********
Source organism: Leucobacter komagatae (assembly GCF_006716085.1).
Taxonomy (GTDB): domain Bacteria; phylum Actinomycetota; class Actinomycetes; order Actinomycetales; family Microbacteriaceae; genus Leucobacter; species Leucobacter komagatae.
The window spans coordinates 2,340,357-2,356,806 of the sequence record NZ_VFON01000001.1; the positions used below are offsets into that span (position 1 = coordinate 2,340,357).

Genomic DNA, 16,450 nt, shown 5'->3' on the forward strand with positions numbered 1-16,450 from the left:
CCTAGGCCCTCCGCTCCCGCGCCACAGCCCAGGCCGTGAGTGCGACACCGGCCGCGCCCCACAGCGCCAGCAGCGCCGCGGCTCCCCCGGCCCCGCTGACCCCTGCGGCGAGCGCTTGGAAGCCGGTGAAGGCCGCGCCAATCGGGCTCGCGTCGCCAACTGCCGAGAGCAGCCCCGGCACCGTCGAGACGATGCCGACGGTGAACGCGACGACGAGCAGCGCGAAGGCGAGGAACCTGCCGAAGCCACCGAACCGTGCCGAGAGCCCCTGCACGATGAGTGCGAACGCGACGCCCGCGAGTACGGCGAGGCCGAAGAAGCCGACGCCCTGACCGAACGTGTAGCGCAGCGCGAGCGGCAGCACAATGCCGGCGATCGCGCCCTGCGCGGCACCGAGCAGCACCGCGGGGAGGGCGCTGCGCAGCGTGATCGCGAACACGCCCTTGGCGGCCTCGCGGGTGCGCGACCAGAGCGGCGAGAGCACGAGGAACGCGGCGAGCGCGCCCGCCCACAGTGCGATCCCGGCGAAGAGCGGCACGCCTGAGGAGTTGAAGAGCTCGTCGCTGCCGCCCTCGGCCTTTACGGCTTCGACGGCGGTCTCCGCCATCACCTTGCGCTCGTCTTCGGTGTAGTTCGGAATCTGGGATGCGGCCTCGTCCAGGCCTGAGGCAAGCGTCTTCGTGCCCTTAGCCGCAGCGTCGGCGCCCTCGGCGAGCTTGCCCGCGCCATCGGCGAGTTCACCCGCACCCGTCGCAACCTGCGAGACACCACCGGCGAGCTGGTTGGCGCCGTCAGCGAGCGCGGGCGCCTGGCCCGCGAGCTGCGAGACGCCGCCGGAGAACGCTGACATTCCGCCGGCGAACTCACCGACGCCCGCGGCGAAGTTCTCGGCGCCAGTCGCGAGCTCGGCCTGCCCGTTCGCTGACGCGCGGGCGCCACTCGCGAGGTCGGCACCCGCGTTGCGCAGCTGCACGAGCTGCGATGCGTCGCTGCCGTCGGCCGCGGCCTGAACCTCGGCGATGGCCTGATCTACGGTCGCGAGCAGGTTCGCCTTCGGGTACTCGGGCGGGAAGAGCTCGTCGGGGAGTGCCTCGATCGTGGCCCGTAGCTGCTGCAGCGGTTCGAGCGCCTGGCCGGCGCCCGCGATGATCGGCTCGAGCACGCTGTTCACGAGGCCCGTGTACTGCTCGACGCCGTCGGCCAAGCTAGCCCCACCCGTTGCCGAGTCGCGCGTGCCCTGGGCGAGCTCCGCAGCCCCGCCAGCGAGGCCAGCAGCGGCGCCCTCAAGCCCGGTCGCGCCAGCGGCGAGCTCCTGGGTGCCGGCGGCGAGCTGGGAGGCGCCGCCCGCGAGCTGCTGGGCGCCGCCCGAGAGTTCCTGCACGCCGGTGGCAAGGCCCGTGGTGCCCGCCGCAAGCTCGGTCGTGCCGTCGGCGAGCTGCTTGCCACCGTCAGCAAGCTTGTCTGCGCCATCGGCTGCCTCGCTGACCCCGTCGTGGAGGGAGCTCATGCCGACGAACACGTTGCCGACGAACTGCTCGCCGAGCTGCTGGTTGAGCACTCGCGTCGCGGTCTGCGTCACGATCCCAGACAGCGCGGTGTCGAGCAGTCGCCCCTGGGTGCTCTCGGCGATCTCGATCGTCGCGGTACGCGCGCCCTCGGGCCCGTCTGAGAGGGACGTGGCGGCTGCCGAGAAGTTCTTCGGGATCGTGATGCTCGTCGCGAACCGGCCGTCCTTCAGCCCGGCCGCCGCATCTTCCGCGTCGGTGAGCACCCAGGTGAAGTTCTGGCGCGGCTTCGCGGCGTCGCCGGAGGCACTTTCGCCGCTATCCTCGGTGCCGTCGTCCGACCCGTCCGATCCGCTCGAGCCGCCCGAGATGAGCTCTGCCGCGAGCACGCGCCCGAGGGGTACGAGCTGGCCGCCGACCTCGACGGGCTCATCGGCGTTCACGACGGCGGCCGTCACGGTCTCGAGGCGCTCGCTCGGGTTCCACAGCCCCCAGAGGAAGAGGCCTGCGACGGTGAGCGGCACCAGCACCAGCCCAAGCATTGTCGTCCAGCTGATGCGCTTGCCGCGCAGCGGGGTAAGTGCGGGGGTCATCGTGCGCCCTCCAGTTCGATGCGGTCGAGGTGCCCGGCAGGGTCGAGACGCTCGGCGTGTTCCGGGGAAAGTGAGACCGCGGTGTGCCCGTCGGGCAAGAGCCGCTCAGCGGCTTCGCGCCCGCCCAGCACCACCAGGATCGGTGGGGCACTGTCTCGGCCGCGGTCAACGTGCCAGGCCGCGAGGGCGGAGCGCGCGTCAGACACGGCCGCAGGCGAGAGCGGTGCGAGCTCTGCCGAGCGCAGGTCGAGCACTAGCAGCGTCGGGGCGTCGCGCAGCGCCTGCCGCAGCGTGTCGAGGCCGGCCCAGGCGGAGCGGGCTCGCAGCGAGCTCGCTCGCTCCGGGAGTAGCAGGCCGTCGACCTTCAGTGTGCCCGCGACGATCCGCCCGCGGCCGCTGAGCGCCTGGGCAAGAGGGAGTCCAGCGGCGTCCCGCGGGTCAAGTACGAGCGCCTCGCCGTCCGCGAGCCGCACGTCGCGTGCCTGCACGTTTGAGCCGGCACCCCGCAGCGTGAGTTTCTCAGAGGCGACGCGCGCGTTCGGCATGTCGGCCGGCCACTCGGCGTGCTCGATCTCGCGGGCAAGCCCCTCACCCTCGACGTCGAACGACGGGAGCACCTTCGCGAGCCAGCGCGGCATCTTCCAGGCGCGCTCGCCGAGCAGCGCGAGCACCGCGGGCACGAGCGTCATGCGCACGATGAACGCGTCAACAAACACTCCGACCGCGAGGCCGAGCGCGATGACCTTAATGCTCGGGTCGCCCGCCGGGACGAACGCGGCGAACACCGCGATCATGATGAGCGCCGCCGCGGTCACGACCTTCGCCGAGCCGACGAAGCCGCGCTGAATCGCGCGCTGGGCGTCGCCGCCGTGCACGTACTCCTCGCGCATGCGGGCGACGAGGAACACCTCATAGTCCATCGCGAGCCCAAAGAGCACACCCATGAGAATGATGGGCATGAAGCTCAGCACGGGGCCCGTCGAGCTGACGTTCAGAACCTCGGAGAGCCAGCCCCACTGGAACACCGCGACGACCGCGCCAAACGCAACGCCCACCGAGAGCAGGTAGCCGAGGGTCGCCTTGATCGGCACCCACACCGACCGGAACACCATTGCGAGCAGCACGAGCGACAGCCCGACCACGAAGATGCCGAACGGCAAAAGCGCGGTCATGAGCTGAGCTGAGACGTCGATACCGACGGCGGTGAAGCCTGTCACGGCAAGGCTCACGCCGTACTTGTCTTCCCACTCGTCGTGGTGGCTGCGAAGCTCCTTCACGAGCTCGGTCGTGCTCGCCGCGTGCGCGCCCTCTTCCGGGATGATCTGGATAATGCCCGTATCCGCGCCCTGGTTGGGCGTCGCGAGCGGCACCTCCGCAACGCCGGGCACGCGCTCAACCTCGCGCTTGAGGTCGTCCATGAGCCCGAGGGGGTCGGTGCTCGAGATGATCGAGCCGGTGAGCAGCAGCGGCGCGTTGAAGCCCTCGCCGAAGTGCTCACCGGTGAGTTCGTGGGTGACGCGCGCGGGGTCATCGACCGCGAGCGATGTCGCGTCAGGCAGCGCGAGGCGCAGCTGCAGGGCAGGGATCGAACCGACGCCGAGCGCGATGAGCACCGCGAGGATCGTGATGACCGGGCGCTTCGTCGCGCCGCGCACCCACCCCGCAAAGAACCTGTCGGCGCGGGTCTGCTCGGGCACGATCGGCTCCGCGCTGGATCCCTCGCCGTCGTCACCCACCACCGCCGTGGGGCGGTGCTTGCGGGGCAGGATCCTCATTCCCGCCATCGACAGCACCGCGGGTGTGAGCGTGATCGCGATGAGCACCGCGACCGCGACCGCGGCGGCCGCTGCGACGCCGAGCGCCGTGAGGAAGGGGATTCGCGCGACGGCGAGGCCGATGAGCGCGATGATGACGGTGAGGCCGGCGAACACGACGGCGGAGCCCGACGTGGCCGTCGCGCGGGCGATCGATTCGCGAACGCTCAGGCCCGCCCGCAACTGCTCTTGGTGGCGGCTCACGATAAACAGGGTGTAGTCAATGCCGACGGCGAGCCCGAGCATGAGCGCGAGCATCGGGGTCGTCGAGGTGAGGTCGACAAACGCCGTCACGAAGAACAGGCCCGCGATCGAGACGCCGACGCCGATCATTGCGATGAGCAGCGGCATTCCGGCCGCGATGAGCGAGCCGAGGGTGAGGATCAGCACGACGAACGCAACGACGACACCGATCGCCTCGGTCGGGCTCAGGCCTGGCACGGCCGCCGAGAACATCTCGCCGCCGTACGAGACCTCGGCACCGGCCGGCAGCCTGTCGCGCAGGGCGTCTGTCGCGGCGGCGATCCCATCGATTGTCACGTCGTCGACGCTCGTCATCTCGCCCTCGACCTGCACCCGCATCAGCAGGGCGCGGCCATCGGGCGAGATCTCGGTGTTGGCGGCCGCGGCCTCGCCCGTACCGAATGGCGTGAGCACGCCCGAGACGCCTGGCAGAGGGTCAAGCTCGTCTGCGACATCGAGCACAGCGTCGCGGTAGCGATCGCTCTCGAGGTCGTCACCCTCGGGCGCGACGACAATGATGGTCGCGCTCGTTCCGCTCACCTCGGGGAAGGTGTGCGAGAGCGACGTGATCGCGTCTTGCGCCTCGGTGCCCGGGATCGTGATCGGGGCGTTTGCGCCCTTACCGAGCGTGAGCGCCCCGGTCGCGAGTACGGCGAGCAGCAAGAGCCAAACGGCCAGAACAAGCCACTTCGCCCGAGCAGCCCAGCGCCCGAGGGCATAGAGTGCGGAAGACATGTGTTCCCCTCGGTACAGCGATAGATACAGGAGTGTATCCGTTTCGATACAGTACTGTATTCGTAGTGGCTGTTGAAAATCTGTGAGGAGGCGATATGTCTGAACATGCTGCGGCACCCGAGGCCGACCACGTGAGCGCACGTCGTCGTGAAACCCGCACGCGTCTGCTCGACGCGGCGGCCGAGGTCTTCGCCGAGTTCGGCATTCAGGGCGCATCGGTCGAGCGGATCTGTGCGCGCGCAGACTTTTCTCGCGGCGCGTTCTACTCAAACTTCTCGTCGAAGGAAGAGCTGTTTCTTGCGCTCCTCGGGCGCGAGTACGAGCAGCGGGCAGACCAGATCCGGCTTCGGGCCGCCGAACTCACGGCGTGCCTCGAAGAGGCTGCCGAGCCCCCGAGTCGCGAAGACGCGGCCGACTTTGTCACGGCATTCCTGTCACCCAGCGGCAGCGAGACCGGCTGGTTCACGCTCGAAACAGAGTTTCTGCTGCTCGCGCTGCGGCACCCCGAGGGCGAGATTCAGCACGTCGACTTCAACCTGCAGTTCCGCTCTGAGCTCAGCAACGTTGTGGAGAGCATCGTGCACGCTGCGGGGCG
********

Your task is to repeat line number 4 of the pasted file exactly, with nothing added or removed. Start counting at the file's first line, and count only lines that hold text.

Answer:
Genomic DNA, 16,450 nt, shown 5'->3' on the forward strand with positions numbered 1-16,450 from the left: